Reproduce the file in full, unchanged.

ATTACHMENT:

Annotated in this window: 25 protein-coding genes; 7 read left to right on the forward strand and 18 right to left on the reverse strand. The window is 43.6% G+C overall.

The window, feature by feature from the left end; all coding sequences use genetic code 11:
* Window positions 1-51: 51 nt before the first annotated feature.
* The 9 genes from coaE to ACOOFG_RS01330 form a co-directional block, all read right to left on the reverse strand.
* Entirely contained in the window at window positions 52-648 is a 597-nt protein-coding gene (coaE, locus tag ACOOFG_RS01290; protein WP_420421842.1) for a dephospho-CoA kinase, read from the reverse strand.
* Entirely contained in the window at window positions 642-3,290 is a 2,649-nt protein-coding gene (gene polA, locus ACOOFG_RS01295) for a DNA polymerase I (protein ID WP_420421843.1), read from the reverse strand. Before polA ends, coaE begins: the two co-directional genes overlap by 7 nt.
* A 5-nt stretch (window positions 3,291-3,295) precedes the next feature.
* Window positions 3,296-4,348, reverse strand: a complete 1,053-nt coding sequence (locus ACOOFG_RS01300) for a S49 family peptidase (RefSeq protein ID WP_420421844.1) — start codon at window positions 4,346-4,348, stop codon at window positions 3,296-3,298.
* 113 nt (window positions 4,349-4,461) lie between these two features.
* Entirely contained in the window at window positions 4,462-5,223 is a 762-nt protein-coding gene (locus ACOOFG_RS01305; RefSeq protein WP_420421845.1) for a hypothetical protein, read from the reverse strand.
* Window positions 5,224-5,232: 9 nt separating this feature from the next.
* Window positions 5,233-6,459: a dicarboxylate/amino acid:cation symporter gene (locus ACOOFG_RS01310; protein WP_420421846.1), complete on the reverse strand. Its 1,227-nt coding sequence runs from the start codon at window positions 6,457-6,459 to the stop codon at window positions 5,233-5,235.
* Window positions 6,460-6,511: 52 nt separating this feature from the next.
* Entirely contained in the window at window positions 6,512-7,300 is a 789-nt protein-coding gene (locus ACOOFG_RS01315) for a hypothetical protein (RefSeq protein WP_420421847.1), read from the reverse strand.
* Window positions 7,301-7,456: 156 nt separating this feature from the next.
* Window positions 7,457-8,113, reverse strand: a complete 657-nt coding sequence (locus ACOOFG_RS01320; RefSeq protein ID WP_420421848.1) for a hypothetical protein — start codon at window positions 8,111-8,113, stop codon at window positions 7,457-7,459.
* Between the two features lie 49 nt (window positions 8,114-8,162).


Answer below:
Annotated in this window: 25 protein-coding genes; 7 read left to right on the forward strand and 18 right to left on the reverse strand. The window is 43.6% G+C overall.

The window, feature by feature from the left end; all coding sequences use genetic code 11:
* Window positions 1-51: 51 nt before the first annotated feature.
* The 9 genes from coaE to ACOOFG_RS01330 form a co-directional block, all read right to left on the reverse strand.
* Entirely contained in the window at window positions 52-648 is a 597-nt protein-coding gene (coaE, locus tag ACOOFG_RS01290; protein WP_420421842.1) for a dephospho-CoA kinase, read from the reverse strand.
* Entirely contained in the window at window positions 642-3,290 is a 2,649-nt protein-coding gene (gene polA, locus ACOOFG_RS01295) for a DNA polymerase I (protein ID WP_420421843.1), read from the reverse strand. Before polA ends, coaE begins: the two co-directional genes overlap by 7 nt.
* A 5-nt stretch (window positions 3,291-3,295) precedes the next feature.
* Window positions 3,296-4,348, reverse strand: a complete 1,053-nt coding sequence (locus ACOOFG_RS01300) for a S49 family peptidase (RefSeq protein ID WP_420421844.1) — start codon at window positions 4,346-4,348, stop codon at window positions 3,296-3,298.
* 113 nt (window positions 4,349-4,461) lie between these two features.
* Entirely contained in the window at window positions 4,462-5,223 is a 762-nt protein-coding gene (locus ACOOFG_RS01305; RefSeq protein WP_420421845.1) for a hypothetical protein, read from the reverse strand.
* Window positions 5,224-5,232: 9 nt separating this feature from the next.
* Window positions 5,233-6,459: a dicarboxylate/amino acid:cation symporter gene (locus ACOOFG_RS01310; protein WP_420421846.1), complete on the reverse strand. Its 1,227-nt coding sequence runs from the start codon at window positions 6,457-6,459 to the stop codon at window positions 5,233-5,235.
* Window positions 6,460-6,511: 52 nt separating this feature from the next.
* Entirely contained in the window at window positions 6,512-7,300 is a 789-nt protein-coding gene (locus ACOOFG_RS01315) for a hypothetical protein (RefSeq protein WP_420421847.1), read from the reverse strand.
* Window positions 7,301-7,456: 156 nt separating this feature from the next.
* Window positions 7,457-8,113, reverse strand: a complete 657-nt coding sequence (locus ACOOFG_RS01320; RefSeq protein ID WP_420421848.1) for a hypothetical protein — start codon at window positions 8,111-8,113, stop codon at window positions 7,457-7,459.
* Between the two features lie 49 nt (window positions 8,114-8,162).